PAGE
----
India’s opening combination in Tests, always under the scanner, is presently being examined with an electron microscope. Virender Sehwag, for all his massive impact, has been inconsistent of late. Gautam Gambhir, despite maintaining a respectable average, has not inspired any confidence. This means the way is clear for at least one experimental change at the top of the order. So, who will it be? Will it be Ajinkya Rahane, who displaced Sehwag in ODIs and batted fluently for 83 in the Irani Cup fixture? Will M Vijay’s hundred for Rest of India against a mediocre Mumbai attack throw him into realistic reckoning despite a horrible domestic season? It rankles a few that the batsman who deserves a look-in – Punjab opener Jiwanjot Singh, the season-aggregate topper – is not at the Wankhede. Jiwanjot, however, is part of India 'A' that will take on the touring Aussies in Chennai. There is a case too for Wasim Jaffer, ever-consistent and easy on the eye on the domestic circuit, but touching 35 now.
While aspirants are vying for coveted Test spots, there is someone who squanders yet another chance to make the cut. Rohit Sharma, having ended his terrible run with a match-winning ODI knock against England at Mohali, is expected to make it count in the Irani Cup and lend weight to his suitability to classical cricket. But the ‘talented’ Mumbai batsman is likely to wait more for a maiden Test cap. After playing out eleven balls without scoring, Rohit decides to slog-sweep a Harbhajan Singh top-spinner and hits to Pragyan Ojha at deep-midwicket. A 12-ball duck in a match of some import ahead of a vital home series – the 25-year-old is not going to find himself in India whites anytime soon. Unless he excels against Australia in their practice match versus India 'A', to which he has also been selected.
The cops on duty behind the sight screen choose the wrong time, and the wrong batsman, to take their morning chat to the front. The policemen gambol around the white shield as Sachin Tendulkar is steadying himself at the crease, leading to great discontent in the great man. The bowler drops away in delivery stride as Tendulkar straightens himself from his stance and shoots a withering glare straight ahead. The offending personnel are yanked hurriedly back from view by colleagues. A few overs later, another khakhi-clad figure trespasses mindlessly onto the forbidden area. This time the ball is completed without interruption for the batsman on strike, Ajinkya Rahane, is not as perturbed by the surroundings as his illustrious partner.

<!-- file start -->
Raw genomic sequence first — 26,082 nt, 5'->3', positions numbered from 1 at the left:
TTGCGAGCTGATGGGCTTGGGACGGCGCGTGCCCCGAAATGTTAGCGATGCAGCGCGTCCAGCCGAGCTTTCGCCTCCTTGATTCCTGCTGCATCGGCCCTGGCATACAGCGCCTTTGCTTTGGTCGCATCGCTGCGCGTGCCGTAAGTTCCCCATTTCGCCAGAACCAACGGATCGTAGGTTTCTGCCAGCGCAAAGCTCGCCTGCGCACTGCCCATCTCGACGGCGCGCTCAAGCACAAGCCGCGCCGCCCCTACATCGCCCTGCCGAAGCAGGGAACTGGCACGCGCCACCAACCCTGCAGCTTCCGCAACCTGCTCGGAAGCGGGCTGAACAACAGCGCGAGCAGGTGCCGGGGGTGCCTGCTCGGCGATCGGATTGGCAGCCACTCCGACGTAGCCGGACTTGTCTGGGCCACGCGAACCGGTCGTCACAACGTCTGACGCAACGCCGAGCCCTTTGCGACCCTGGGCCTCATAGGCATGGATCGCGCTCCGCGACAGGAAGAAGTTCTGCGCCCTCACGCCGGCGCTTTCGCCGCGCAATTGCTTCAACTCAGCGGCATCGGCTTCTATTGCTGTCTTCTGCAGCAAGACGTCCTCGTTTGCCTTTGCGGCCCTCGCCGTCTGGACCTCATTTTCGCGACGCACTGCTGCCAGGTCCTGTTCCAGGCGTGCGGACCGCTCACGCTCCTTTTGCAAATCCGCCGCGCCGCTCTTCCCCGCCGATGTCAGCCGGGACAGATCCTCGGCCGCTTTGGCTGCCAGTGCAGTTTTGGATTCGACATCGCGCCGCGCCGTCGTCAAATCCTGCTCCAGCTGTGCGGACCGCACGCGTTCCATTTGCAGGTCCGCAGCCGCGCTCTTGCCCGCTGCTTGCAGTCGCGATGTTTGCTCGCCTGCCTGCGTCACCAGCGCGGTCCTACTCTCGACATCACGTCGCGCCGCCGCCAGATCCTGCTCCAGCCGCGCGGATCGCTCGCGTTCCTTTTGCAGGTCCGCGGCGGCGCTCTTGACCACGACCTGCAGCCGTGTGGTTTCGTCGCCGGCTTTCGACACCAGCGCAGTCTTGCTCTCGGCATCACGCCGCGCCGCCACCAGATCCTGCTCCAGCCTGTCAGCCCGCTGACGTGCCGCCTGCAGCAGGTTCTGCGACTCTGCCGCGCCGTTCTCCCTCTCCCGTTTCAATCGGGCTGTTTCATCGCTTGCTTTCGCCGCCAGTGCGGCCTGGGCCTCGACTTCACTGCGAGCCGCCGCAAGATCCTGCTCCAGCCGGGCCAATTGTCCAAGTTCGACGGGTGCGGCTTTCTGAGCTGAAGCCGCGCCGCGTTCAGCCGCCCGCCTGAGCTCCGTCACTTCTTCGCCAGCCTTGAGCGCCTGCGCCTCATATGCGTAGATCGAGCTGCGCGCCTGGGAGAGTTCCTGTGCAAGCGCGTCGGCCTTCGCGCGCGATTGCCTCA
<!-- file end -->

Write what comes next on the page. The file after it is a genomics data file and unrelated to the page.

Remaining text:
Statistics aren't everything. S. Sreesanth’s performance on the third day of the Irani Cup is a case in point. The maverick speedster, returning from toe injury, tests Tendulkar with a series of short deliveries all through. Deep into the second session, a ball rears ominously from mid pitch but fails to gain the expected height, grazing an evading Tendulkar’s shoulder on its way to the ‘keeper. The great man responds with an off-drive speared on the up, going to 99 with the shot. The next delivery is tucked to fine leg for a couple as the partially filled stands rise in unison. But leg byes are signaled and Tendulkar has to wait for Sreesanth’s next for his hundred – his 81st in first class cricket. There is jubilation all around, in which even Harbhajan Singh and Suresh Raina join. Sreesanth meanwhile has figures of 1/80 in 21 overs, a poor indicator of the effort he puts in.
This is a contest neither team will want to win. But not for want of trying. Mumbai concede 27 extras in the first innings, the chief culprit being Shardul Thakur, who single-handedly contributes five no-balls and three huge wides. Rest are not to be left behind. Their bowlers are seen overstepping by a long way in nets and the match is no different. They go one-up on Mumbai and distribute 28 extras, with S. Sreesanth – six no-balls – the runaway offender. As a result of all the surplus deliveries, Rest are lagging well behind the over rate. Just 54 overs are bowled in the first two sessions, and the nine minutes after resumption from lunch allow for just six balls. The tardiness extends play up to 5 p.m. and yet 90 overs for the day remains a distant dream. Nobody really cares, though.
- Report/Scores: Mumbai fight back after Raina’s hundred
- Sidelights: Harbhajan’s losing streak, and waiting for Sachin
- I wanted to score heavily: Raina
- Report/Scores: Vijay hits hundred
- Sidelights: Trainspotting, Sehwag’s Delhi belly and Vijay’s luck
- Vijay happy to be back in runs